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Date: 1100-1200
Language: Old French
Origin: destourber, from Latin turbare 'to put into disorder'


dis‧turb [transitive]


to interrupt someone so that they cannot continue what they are doing:
Sorry to disturb you, but I have an urgent message.
The thieves fled when they were disturbed by a neighbour.
Do not disturb (=a sign you put on a door so that people will not interrupt you).


to make someone feel worried or upset:
What disturbs you most about this latest development?


to move something or change its position:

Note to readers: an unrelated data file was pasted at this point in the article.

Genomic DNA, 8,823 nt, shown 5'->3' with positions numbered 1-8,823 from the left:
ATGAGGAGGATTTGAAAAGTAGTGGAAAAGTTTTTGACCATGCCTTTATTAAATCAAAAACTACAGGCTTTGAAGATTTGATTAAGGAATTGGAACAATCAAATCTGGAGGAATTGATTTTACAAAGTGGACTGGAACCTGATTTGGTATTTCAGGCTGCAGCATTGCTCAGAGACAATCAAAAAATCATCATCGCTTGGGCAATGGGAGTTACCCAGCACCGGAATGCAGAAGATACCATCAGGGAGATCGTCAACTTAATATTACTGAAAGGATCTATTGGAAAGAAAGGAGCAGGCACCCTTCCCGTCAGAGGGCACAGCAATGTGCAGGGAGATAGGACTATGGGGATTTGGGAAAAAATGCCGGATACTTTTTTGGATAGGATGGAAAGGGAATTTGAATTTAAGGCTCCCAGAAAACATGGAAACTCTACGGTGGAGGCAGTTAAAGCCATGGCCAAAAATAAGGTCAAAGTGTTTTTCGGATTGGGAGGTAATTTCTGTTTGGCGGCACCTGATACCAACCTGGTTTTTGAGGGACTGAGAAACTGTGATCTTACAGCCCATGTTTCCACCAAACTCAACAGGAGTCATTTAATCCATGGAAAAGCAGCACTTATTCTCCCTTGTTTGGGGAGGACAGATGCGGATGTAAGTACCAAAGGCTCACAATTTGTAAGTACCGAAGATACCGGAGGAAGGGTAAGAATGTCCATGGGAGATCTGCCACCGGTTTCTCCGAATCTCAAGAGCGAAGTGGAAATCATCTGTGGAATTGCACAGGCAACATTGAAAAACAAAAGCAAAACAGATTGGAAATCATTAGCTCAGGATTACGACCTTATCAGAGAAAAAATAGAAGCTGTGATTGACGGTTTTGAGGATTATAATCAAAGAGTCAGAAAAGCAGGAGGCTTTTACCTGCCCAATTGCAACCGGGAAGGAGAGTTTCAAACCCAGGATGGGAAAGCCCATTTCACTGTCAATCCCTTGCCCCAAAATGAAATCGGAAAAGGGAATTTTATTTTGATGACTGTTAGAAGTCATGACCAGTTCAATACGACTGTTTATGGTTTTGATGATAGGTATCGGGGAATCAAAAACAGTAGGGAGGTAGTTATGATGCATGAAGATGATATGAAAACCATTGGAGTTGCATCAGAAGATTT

If you find a bird's nest, never disturb the eggs.
I promise not to disturb anything.


to change a normal situation in a way that causes problems:
My hormone balance is disturbed by my pregnancy.
New procedures often disturb the comfortable habits of the workforce.

disturb the peace

law to behave in a noisy and unpleasant way in public

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